Disagree w/ SoldierNurse22. I don't believe that most Pts will receive the impression that a hospital shower will ACTUALLY be "just like a spa." I believe jadelpn is correct in her idea of gently pushing Pts towards an outcome. This "just like a spa" comment is correctly directed to make the Pt smile (no one believes it will be a spa experience), get them in a good mood, nudge them towards activity. Not to be condescending towards Pts, but it's like a teacher creating a cheery mood w/ her students to get them to do some task. It's bright to create this supportive atmosphere while also providing limits (e.g., the Pt gets some choice in WHEN he'll do it - as long as it's before 3pm. And if you're afraid that they'll wait until 2:59, then tell them that the aide leaves at 2PM to give yourself some leeway. Then they call for the shower at 1:59 pm, still 61 minutes before the aide leaves for the day.)
  12. allthesmallthings

    Nursing: Art vs Science

    lol...
  13. allthesmallthings

    Losing respect for nursing students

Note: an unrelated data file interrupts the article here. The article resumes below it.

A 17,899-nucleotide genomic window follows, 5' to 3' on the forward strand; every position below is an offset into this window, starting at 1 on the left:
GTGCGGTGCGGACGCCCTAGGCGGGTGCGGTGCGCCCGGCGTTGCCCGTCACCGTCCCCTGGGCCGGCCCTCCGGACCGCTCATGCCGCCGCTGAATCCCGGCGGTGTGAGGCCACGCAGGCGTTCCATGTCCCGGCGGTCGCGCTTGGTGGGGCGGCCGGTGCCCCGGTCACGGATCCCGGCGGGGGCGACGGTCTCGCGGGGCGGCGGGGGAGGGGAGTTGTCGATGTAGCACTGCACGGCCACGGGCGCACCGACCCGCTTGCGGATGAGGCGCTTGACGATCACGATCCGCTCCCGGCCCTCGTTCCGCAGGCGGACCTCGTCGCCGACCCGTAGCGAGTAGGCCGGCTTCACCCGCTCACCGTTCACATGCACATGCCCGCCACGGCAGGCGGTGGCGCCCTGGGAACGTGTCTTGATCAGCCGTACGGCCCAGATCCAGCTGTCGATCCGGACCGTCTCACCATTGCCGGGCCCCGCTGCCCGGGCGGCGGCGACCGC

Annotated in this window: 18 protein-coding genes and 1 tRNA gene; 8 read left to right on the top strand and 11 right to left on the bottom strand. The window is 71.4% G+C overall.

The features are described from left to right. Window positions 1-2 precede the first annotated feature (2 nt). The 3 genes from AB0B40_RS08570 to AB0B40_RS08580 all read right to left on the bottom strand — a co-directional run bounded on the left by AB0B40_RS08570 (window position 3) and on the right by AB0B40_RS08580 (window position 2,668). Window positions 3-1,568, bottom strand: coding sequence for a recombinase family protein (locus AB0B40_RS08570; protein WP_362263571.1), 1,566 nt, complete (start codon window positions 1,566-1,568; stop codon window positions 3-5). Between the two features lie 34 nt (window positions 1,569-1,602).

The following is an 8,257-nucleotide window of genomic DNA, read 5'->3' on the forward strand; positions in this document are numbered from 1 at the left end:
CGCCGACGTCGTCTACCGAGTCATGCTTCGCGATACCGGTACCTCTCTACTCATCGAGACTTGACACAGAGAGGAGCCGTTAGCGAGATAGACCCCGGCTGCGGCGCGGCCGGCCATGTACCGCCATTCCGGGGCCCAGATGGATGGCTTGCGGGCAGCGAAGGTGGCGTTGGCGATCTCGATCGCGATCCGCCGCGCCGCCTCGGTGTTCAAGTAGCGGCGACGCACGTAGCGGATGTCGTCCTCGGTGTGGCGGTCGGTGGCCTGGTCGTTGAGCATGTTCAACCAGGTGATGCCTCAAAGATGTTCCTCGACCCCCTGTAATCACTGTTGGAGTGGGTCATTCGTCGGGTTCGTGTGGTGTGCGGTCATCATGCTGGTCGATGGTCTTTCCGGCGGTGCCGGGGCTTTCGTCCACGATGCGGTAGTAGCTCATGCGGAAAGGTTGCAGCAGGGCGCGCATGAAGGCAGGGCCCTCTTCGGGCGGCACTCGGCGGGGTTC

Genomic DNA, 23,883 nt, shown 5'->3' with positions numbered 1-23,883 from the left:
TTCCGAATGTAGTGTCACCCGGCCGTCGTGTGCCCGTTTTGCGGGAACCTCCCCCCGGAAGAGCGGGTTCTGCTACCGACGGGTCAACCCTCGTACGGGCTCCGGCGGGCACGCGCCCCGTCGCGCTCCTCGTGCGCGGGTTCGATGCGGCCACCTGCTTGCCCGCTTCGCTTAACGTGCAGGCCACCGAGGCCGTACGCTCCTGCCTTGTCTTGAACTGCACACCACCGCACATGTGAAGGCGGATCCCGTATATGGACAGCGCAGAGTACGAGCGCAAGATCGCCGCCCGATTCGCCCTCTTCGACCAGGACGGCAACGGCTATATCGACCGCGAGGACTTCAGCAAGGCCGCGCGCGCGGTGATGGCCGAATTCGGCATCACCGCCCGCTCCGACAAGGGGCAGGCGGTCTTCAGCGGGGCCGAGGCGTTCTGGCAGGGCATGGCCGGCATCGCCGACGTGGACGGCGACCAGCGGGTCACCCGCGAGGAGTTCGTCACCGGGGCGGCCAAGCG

I'm glad to have students w/ us. At my hospital, we're having last-semester ADN students. They're very polite, respectful, eager, earnest students; most of them are probably 20's or 30's in age, some maybe in their 40's, and I think a lot are either second-degree or second-career. One of them was noticing things that I myself didn't, and helped the Pt that day, and helped me learn, too. I've never seen any unprofessional behavior from any of them.
  14. allthesmallthings

    Nursing: Art vs Science

    My managers have had a similar discussion with me. I guess they'd say that I'm good at the science...need to work on the art. Thanks for the article. That's good deductive thinking, by the way - those examples of figuring out the link between a Pt's life and their symptoms. I'm not sure of the correct way to say this without offending anyone, but it sounds as though you're thinking like an MD (I mean that as a compliment!) :)
  15. allthesmallthings

    Different Piggyback Antibiotics, Same IV Tubing??

    Thanks for posting this! After 3.5 years of nursing, I'd never heard of this until just last week at work, and was very skeptical at that time. However, after reading the linked articles, I'm considering converting to back-priming, after checkwing w/ my hospital's policy.